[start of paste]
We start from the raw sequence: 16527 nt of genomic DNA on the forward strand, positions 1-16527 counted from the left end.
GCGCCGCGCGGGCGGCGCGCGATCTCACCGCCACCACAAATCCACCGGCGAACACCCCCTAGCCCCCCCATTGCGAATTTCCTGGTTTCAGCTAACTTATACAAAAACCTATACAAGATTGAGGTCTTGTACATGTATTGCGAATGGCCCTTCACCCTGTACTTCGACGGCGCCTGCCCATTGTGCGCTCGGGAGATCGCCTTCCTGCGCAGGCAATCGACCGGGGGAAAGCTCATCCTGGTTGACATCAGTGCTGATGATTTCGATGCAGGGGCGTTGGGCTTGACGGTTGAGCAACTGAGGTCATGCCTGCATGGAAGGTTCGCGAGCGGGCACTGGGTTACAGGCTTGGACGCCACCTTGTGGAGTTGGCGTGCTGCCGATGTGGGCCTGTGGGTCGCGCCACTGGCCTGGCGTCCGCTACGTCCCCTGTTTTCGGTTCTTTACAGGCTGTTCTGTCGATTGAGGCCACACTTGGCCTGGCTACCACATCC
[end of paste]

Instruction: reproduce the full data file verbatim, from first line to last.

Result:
We start from the raw sequence: 16527 nt of genomic DNA on the forward strand, positions 1-16527 counted from the left end.
GCGCCGCGCGGGCGGCGCGCGATCTCACCGCCACCACAAATCCACCGGCGAACACCCCCTAGCCCCCCCATTGCGAATTTCCTGGTTTCAGCTAACTTATACAAAAACCTATACAAGATTGAGGTCTTGTACATGTATTGCGAATGGCCCTTCACCCTGTACTTCGACGGCGCCTGCCCATTGTGCGCTCGGGAGATCGCCTTCCTGCGCAGGCAATCGACCGGGGGAAAGCTCATCCTGGTTGACATCAGTGCTGATGATTTCGATGCAGGGGCGTTGGGCTTGACGGTTGAGCAACTGAGGTCATGCCTGCATGGAAGGTTCGCGAGCGGGCACTGGGTTACAGGCTTGGACGCCACCTTGTGGAGTTGGCGTGCTGCCGATGTGGGCCTGTGGGTCGCGCCACTGGCCTGGCGTCCGCTACGTCCCCTGTTTTCGGTTCTTTACAGGCTGTTCTGTCGATTGAGGCCACACTTGGCCTGGCTACCACATCC